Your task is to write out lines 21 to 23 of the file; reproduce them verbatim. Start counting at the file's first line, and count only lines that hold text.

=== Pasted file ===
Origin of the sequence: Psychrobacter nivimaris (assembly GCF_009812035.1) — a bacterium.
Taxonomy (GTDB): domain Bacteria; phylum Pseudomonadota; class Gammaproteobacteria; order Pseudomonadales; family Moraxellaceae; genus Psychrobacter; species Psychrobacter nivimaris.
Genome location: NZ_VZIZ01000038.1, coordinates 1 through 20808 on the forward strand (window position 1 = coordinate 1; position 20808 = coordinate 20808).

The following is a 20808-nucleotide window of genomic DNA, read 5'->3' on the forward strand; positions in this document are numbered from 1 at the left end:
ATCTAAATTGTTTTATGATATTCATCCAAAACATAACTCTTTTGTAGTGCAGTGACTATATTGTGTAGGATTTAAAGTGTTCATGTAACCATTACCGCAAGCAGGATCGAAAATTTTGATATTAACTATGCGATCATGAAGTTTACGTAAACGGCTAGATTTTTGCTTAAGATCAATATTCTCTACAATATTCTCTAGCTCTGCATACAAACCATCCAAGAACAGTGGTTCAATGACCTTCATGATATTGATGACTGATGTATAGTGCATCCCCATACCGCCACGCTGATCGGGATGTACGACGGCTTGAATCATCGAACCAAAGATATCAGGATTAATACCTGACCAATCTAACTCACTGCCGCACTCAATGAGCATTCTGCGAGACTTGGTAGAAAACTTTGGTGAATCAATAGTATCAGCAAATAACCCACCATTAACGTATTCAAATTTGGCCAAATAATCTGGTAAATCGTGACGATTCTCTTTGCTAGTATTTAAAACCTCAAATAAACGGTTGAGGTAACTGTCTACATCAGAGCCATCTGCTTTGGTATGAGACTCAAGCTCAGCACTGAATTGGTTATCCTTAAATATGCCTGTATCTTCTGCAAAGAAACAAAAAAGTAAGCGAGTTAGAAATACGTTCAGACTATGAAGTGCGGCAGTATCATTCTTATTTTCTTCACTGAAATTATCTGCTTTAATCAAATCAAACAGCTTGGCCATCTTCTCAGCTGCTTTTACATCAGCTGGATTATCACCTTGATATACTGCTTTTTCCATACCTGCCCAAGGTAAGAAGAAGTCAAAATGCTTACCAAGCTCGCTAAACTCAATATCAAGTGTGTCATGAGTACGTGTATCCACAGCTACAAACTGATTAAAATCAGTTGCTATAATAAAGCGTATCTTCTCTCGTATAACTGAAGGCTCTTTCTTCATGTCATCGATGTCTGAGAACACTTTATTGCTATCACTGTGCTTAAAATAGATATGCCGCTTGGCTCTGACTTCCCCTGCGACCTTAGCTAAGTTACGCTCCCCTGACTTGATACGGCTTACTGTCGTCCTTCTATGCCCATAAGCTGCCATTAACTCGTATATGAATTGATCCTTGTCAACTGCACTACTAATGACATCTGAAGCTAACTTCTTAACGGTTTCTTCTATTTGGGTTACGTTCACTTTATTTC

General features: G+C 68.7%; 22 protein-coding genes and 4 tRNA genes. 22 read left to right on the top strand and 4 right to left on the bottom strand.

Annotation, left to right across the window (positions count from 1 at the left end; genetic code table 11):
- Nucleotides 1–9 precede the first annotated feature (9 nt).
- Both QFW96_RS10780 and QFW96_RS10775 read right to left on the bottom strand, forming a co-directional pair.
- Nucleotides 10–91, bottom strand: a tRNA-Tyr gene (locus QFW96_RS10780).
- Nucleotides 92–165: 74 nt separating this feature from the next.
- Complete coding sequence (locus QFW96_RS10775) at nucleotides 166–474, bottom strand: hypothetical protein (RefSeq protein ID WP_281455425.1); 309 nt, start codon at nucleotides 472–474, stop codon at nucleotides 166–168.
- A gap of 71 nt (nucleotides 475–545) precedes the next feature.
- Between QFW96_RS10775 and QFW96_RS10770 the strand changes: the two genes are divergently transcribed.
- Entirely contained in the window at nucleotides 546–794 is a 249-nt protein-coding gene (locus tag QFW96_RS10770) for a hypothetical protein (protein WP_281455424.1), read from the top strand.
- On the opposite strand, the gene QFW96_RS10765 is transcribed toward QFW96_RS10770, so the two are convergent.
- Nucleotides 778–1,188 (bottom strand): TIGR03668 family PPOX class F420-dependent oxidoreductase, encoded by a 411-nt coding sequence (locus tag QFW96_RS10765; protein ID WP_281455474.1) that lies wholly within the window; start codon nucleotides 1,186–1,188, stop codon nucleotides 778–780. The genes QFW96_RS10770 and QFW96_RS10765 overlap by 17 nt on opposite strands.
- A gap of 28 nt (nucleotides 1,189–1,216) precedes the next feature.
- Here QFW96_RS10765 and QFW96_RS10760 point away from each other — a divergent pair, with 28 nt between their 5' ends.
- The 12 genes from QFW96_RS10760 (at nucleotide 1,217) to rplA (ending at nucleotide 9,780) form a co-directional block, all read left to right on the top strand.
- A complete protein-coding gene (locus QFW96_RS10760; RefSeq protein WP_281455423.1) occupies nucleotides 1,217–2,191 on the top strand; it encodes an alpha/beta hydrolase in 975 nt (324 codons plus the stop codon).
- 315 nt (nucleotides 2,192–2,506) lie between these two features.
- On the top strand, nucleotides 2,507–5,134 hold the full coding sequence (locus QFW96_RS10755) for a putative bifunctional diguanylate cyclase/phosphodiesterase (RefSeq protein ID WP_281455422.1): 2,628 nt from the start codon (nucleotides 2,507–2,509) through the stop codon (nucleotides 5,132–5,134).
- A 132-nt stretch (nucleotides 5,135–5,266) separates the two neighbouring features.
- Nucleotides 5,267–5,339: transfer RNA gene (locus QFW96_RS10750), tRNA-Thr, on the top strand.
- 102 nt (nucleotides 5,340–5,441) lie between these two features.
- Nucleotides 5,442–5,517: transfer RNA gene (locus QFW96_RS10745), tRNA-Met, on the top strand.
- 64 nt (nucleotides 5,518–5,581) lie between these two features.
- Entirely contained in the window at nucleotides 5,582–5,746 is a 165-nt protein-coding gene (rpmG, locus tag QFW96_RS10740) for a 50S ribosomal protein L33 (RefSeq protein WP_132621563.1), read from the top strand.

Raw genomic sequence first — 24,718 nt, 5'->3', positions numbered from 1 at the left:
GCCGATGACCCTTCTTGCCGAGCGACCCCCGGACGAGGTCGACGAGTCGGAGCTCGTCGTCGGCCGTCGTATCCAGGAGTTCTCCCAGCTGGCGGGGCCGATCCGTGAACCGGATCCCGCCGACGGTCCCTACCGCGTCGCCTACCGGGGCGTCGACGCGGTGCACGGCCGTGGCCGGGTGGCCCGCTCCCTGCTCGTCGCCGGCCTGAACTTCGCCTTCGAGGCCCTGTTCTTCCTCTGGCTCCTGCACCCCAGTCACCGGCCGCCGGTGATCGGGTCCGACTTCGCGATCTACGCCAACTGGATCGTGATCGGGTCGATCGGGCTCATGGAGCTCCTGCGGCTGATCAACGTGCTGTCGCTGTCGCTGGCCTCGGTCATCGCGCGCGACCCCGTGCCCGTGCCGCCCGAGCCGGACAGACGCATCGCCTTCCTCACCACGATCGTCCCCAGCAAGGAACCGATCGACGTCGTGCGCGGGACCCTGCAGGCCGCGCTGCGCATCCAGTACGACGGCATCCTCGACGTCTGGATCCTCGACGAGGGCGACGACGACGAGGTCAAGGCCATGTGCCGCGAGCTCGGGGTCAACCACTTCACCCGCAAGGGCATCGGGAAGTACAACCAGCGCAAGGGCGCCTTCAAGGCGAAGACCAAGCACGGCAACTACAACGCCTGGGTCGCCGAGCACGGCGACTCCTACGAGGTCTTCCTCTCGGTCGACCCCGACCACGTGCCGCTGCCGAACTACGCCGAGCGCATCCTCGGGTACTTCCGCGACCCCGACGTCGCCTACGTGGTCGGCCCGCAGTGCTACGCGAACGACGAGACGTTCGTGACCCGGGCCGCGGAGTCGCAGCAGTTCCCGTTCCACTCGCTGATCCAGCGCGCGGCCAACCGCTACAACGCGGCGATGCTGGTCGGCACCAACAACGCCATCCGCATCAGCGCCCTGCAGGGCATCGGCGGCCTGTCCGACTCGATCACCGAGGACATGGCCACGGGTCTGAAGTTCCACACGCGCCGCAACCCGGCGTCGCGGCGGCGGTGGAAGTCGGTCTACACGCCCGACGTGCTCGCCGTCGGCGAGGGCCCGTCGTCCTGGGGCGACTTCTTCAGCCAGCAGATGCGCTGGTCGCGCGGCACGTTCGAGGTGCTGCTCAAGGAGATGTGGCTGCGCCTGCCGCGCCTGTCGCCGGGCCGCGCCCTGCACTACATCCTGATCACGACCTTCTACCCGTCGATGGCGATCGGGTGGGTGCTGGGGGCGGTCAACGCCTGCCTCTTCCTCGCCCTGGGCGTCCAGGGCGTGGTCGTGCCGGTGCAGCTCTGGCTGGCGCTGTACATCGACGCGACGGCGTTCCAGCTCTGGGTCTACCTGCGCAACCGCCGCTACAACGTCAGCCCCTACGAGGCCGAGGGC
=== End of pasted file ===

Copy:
- A complete protein-coding gene (locus QFW96_RS10760; RefSeq protein WP_281455423.1) occupies nucleotides 1,217–2,191 on the top strand; it encodes an alpha/beta hydrolase in 975 nt (324 codons plus the stop codon).
- 315 nt (nucleotides 2,192–2,506) lie between these two features.
- On the top strand, nucleotides 2,507–5,134 hold the full coding sequence (locus QFW96_RS10755) for a putative bifunctional diguanylate cyclase/phosphodiesterase (RefSeq protein ID WP_281455422.1): 2,628 nt from the start codon (nucleotides 2,507–2,509) through the stop codon (nucleotides 5,132–5,134).